The US Army is testing out a new type of perimeter security system that consists of remotely-controlled gun towers that can fold out of metal containers and require only two soldiers to do the work usually done by 10. Army camps and bases all need to be guarded, and at the moment each conventional perimeter guard tower outpost requires four to six soldiers to man it, with each person working eight to 12 hour shifts.
But with the Tower Hawk System, each guard tower is unmanned and remotely controlled by two soldiers sitting in the base camp's tactical operation centre, who can see video feeds of the view outside the perimeter, as well as thermal and infra-red views. In the dark, the system is even more useful as operators can see any approaching enemies, whether on foot or in vehicles, long before they can see the base camp.
Containerised weapon systems
The technology is known as a containerised weapon system, meaning that the tower can be erected straight out of the top of a container and put together by six soldiers in less than an hour, with the command centre, complete with its large viewing monitors, located within the container. When it is time to shut the camp down, everything folds neatly back into the container for easy transportation.
"Every soldier I have assigned to securing the perimeter is one I don't have that can execute support missions," said Lt Col Raphael Heflin, commander of the 142nd Combat Service Support Battalion, 1st Armoured Division in the US Army.
Users of the system can remotely raise, lower and rotate weapons by 360 degrees that are mounted on the guard tower and an Xbox controller is used to aim and fire the weapons at will.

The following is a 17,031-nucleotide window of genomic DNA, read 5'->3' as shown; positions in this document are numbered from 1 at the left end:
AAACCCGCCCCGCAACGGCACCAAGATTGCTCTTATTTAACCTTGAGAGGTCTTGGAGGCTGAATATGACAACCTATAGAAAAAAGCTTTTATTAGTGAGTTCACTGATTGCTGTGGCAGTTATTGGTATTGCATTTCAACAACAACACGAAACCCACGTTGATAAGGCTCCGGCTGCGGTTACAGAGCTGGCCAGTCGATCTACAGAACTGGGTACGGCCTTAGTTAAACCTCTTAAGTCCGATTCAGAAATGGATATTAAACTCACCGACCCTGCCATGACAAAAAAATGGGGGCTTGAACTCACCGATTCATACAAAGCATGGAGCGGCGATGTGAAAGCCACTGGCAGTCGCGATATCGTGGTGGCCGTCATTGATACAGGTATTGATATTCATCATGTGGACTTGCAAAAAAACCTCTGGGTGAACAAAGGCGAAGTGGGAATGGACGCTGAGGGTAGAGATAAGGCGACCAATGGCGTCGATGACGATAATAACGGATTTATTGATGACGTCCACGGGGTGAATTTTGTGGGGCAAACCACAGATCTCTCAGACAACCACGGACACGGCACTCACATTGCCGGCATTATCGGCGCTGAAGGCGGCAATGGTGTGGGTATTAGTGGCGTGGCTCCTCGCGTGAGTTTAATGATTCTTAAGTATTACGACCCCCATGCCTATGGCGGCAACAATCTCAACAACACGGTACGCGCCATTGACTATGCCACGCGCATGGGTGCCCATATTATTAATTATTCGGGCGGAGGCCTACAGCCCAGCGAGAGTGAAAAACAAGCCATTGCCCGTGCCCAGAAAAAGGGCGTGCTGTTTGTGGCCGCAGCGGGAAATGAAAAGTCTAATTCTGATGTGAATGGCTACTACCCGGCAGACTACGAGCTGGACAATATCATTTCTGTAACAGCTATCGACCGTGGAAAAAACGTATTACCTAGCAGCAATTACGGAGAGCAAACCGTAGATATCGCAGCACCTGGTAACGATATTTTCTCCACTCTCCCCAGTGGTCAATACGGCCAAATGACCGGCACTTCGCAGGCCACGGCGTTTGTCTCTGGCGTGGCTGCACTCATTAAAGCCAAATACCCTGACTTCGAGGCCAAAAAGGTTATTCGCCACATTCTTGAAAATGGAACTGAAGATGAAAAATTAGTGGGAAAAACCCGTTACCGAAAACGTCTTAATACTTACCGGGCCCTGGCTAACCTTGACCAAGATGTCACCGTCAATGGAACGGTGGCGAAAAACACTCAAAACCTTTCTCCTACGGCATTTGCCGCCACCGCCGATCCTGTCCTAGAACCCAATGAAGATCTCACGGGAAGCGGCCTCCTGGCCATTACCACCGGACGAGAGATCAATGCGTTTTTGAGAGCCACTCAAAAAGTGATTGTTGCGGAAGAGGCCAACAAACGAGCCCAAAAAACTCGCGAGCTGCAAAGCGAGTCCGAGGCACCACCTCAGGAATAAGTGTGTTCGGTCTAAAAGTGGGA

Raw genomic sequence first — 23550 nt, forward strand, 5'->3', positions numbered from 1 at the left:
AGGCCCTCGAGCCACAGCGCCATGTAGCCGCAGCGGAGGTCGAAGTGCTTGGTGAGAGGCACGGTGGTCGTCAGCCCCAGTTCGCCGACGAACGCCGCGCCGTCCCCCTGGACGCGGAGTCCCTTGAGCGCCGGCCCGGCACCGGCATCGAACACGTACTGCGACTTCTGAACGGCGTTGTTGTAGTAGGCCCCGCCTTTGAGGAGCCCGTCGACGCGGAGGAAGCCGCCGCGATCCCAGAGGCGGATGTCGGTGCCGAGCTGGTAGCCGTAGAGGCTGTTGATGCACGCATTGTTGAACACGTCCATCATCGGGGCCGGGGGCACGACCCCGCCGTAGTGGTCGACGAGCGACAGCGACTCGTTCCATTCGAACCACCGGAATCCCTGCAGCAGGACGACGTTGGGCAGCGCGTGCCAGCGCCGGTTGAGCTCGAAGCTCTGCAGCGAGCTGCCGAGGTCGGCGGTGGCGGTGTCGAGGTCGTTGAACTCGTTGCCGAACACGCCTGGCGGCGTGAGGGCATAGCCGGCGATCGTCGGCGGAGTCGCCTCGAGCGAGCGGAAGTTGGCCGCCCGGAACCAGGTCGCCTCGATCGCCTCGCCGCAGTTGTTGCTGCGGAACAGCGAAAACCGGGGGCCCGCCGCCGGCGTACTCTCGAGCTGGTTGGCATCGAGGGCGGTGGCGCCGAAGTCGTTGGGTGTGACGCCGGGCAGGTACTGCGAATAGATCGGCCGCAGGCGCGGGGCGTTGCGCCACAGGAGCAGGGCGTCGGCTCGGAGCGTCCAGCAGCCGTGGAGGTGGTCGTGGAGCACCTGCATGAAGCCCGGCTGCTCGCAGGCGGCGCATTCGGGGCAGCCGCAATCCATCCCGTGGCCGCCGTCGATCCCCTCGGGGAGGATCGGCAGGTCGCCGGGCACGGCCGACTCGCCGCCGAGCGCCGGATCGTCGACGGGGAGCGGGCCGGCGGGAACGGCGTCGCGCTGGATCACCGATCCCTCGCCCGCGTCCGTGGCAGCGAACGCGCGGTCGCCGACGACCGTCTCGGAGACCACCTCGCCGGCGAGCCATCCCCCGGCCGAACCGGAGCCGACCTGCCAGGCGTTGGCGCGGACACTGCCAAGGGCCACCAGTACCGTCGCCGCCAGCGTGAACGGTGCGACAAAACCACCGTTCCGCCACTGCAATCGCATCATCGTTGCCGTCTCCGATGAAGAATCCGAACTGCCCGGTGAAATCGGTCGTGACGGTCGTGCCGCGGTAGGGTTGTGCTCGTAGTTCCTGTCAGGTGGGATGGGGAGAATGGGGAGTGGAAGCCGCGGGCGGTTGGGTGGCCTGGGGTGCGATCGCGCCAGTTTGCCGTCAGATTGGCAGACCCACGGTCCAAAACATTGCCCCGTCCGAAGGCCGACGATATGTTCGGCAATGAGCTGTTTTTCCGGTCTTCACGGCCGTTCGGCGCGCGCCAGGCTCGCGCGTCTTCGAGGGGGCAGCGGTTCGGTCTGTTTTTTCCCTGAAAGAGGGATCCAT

Any type of gun can be fitted to the gun tower, but during the demonstration, the example containerised weapon system was fitted out with a Browning M-2 50-calibre machine gun and a 338 Lapua sniper rifle.
An expedition base made from containers
The Tower Hawk System is one of 11 systems being evaluated to be part of a high-tech experimental expeditionary base camp residing at Fort Bliss in Texas, as part of a programme called Network Integration Evaluation (NIE) 16.1. Sounding like something you might see in a children's action playset TV commercial, the camp consists of 17 billeting metal containers, all of which are air-conditioned. Fifteen of the containers are living quarters, and each houses 10 soldiers, featuring two toilets, two showers and a laundry area in each container. The remaining two containers house the tactical operations centre.
One of the systems being evaluated is a water system that sucks liquid from outside air and converts it into water that is clean enough to drink, producing 4.5 gallons (20 litres) of water for every 1 gallon of fuel consumed. Another system being evaluated is a grey-water recovery system that ingests all used shower and sink water and is able to recover 75% of it for reuse.